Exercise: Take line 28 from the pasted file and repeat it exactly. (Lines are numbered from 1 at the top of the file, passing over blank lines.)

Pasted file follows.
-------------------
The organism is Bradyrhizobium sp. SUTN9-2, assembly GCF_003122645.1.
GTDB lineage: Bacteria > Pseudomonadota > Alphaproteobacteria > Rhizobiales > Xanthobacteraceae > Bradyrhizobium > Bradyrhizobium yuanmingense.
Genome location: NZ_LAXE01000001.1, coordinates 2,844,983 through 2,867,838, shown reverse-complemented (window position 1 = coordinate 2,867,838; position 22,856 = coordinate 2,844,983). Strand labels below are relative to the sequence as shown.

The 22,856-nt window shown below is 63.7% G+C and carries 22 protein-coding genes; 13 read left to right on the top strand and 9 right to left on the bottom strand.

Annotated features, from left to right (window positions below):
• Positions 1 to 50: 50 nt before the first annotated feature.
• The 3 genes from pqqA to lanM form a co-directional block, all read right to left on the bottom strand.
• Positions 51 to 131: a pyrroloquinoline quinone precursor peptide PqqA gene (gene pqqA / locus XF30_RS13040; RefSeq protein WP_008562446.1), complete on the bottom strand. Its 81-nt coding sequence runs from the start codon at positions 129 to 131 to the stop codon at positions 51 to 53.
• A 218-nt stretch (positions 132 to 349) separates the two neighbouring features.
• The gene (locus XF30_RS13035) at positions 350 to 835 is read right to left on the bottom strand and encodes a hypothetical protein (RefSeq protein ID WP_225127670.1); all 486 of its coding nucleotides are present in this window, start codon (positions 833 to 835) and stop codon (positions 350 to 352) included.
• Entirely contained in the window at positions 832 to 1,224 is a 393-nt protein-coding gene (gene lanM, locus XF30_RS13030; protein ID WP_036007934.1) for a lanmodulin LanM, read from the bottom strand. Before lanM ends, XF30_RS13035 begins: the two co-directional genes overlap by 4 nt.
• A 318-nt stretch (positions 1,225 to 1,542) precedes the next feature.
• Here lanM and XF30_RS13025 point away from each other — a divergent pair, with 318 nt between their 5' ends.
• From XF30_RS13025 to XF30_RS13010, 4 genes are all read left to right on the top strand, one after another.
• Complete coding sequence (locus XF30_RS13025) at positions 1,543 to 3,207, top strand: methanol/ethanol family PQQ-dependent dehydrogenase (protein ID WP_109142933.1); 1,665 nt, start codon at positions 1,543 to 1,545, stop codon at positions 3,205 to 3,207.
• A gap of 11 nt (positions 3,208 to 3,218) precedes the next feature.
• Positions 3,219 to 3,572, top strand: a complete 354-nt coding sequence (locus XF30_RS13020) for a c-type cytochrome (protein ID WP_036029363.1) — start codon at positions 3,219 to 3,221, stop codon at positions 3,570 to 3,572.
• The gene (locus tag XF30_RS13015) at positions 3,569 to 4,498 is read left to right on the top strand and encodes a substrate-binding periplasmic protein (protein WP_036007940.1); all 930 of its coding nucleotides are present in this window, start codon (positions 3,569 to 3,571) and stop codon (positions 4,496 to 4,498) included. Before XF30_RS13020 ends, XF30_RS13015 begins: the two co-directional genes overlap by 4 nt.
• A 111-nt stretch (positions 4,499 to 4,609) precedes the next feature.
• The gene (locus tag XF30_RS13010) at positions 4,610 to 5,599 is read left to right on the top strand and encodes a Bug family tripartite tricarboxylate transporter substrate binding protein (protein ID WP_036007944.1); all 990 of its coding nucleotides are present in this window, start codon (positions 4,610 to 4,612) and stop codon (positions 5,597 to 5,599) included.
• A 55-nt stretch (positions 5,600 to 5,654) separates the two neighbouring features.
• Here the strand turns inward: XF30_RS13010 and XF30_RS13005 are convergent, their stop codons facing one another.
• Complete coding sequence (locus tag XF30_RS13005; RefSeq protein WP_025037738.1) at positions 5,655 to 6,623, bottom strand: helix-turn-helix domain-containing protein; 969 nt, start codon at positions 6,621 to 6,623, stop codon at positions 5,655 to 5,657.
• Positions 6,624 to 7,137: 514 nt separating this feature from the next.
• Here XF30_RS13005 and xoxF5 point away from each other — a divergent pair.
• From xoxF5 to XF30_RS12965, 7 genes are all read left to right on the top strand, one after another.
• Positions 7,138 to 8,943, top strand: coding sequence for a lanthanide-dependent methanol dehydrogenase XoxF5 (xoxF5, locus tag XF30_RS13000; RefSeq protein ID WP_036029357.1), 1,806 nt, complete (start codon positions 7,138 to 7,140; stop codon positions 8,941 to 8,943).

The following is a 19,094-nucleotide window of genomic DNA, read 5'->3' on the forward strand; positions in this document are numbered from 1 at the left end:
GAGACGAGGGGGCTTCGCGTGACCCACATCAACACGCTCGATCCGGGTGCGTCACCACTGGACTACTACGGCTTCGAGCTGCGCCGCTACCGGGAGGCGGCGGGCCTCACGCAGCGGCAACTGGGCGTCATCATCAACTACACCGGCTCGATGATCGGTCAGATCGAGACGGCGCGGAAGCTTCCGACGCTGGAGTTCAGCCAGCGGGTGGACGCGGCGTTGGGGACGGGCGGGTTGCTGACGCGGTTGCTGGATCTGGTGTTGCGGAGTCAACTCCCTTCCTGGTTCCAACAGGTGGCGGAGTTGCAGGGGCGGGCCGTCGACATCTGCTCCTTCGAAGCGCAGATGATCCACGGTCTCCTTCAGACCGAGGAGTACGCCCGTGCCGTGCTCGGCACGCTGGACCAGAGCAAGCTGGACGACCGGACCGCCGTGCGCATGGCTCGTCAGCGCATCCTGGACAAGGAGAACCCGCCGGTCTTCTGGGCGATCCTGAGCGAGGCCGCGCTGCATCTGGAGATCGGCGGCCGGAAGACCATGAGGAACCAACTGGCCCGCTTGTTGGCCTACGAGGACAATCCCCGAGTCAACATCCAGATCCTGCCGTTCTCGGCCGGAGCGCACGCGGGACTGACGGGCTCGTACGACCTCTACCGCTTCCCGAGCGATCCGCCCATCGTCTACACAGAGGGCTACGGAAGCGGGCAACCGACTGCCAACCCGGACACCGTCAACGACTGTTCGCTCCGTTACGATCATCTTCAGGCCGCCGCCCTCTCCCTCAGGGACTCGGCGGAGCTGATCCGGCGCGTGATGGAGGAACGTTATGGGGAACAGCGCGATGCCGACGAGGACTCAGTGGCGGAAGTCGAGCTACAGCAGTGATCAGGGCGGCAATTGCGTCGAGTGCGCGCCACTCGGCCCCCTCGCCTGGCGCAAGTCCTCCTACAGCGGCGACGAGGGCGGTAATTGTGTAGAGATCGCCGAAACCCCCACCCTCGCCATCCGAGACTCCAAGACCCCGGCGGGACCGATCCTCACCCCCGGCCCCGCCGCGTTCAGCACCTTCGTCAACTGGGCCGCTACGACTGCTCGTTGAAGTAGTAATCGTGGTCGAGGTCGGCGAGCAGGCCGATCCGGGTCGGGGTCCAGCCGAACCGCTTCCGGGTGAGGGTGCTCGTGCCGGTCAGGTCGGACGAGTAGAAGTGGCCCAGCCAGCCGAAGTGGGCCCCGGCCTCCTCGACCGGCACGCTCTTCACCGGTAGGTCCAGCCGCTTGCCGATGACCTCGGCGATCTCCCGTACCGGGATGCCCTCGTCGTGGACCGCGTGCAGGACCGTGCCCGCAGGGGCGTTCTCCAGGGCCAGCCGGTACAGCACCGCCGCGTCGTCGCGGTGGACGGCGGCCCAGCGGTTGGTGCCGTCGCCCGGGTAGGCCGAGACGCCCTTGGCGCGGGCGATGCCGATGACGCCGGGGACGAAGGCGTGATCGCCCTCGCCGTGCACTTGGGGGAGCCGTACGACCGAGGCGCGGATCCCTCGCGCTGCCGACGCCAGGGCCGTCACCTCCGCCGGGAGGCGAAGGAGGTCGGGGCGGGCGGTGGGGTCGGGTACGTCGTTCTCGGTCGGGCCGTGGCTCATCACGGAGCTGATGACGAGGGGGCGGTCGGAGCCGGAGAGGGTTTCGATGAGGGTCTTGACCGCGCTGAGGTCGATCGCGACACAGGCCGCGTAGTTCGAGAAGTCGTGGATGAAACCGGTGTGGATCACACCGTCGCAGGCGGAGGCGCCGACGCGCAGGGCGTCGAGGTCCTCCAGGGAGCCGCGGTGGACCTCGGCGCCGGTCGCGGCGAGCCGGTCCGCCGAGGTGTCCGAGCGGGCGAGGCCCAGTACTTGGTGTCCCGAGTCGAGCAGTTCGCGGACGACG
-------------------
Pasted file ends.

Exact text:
The following is a 19,094-nucleotide window of genomic DNA, read 5'->3' on the forward strand; positions in this document are numbered from 1 at the left end: